For me, a bit of a nerd on issues like this, one of the more exciting bits of the morning was when the engineer reprogrammed the junction. He did this by taking a big yellow keyboard out of his bag, unlocking the grey system box on the roadside, and plugging the keyboard into the computer there in the box. I’ve never seen inside one of those boxes and was keen to peek. The thing I remember most was the unshielded transformer in the corner of the box stepping mains voltage down to the low voltage needed to power the environmentally friendly LED lights and the computer equipment. Never open or hit one of these boxes with your car or you could get electrocuted!

(This post – or at least the idea you can blog about junctions – partly inspired by Helen Duffett’s post The Slash!)

(Also sorry for the slightly stuffy “constituent” and “traffic signals engineer” – because of the Power of the Internets and for privacy reasons, I try and avoid naming people who are not public figures)


3 comments on “Interesting traffic light casework

  1. Penny says:

    Sounds like a very ‘smart’ system, seems a shame not to find some other way to make it work. How about a yellow box painted on the pavement and an addition to the pedestrian sign to say ‘push button and wait in yellow box’?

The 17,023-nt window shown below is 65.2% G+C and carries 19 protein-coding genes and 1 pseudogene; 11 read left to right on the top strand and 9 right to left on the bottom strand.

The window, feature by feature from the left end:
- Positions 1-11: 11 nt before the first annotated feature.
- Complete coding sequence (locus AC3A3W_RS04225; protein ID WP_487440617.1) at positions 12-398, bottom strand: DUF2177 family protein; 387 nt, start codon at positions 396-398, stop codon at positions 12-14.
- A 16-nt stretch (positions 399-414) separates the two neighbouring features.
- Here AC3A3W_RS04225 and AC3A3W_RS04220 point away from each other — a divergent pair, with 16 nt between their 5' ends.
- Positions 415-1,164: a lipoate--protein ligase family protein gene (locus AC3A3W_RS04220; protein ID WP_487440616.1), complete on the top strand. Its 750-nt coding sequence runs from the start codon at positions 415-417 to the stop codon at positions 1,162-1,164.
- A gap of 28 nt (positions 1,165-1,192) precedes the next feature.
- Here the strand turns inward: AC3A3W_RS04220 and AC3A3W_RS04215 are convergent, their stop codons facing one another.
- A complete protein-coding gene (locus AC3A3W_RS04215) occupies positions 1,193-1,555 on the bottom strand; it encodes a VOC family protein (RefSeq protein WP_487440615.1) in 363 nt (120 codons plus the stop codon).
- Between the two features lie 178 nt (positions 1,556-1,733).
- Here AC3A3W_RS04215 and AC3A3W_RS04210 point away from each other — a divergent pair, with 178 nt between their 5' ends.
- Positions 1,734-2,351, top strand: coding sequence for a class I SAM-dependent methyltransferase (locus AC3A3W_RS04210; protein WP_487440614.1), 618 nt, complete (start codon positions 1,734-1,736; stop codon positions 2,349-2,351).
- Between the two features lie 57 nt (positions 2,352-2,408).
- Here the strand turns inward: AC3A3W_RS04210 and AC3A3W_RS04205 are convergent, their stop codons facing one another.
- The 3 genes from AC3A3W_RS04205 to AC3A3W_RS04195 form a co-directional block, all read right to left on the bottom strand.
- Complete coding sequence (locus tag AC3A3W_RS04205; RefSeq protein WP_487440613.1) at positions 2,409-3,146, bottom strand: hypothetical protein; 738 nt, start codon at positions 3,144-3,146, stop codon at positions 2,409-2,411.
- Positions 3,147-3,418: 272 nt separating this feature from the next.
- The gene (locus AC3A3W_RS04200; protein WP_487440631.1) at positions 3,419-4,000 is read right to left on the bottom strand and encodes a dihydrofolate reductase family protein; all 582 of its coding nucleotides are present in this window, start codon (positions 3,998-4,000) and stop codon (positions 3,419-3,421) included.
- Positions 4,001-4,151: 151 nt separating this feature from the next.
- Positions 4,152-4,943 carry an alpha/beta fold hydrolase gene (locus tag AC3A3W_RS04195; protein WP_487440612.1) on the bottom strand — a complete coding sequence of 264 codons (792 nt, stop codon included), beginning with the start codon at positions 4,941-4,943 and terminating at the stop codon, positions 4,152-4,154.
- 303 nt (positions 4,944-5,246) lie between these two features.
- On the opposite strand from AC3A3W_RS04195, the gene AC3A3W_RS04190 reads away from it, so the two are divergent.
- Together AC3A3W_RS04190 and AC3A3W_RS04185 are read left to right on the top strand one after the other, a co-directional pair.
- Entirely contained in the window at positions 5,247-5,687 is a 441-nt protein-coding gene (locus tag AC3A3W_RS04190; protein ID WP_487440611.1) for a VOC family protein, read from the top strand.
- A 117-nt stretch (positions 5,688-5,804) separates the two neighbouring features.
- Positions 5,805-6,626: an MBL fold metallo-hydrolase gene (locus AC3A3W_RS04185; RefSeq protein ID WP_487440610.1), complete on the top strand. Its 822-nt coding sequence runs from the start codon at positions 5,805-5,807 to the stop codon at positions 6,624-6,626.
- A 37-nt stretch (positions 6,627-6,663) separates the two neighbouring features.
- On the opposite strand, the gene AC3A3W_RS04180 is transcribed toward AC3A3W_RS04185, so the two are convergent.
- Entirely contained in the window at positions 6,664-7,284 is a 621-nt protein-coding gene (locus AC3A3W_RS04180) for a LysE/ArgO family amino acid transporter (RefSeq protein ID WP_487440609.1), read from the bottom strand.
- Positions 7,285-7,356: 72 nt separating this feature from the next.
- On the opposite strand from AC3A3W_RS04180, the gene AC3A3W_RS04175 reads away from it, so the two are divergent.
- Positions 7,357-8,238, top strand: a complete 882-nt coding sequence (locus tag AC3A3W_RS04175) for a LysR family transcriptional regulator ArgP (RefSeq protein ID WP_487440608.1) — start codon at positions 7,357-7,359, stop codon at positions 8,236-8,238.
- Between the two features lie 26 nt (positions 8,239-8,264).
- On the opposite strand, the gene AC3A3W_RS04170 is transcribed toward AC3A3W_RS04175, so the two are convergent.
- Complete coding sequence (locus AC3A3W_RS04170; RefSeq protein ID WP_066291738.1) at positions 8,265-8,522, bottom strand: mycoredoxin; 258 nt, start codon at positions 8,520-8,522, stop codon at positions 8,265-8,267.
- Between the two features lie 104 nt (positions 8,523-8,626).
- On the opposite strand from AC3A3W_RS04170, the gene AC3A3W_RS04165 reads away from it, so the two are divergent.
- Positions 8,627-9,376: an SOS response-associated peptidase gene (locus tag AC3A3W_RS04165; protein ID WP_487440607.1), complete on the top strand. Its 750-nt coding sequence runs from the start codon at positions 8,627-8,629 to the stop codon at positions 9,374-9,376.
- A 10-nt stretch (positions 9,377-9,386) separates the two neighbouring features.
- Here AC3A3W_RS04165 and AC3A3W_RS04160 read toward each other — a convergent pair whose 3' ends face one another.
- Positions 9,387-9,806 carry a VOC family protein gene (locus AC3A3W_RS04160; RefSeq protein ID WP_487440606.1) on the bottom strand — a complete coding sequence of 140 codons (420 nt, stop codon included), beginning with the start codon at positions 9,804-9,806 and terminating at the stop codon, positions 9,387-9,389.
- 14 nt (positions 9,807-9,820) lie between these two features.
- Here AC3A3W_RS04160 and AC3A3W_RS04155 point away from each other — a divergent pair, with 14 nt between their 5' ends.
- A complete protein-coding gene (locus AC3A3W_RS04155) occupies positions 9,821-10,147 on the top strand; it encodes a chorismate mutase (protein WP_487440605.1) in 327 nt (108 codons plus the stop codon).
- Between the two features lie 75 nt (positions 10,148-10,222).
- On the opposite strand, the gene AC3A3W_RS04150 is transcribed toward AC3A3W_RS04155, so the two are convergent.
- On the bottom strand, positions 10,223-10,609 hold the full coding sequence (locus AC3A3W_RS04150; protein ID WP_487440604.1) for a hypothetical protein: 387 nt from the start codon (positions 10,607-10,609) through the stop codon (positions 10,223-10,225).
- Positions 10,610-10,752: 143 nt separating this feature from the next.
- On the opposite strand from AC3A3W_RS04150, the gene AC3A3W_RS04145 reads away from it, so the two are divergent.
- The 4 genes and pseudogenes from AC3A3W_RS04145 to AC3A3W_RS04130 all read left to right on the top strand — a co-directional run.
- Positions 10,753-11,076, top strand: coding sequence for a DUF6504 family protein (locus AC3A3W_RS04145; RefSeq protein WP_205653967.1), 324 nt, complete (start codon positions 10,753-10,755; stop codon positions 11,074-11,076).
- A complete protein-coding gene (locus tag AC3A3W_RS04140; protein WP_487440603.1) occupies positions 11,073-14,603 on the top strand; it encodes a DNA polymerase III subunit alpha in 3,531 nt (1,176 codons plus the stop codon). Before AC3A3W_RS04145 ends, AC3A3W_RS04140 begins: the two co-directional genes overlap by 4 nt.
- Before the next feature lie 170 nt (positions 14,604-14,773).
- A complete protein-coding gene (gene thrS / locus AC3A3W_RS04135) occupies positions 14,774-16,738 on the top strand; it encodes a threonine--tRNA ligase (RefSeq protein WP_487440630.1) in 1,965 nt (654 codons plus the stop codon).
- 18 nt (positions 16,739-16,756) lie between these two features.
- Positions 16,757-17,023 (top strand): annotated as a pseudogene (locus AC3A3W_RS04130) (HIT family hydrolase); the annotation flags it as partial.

We had a small and efficient roundabout here replaced by traffic lights which fail to keep traffic flowing. Apparently there is a ‘smart’ system installed to control things better but this has not been switched on for reasons which remain unclear 😦

  2. Well-written and charming piece, Niles (hope that doesn’t sound patronising). As an advocate of traffic system reform, I wonder if the problem was amenable to a low-tech solution. It certainly is a big, and no doubt often busy junction, but what if the rules of the road were changed to reflect our social nature? What if we replaced priority with equality, so instead of rights-of-way based on status of road or direction of travel, we took it in turns based on time of arrival? Without standard priority and signal control, would survival instinct and social custom see to it that everyone approached carefully and filtered more or less in turn? There are some answers at FiT Roads, including Parts 1 and 2 of a video. Part 2 features a lights-off trial I instigated and documented in Portishead.

  3. […] (This follows on a bit from this post about a traffic junction) […]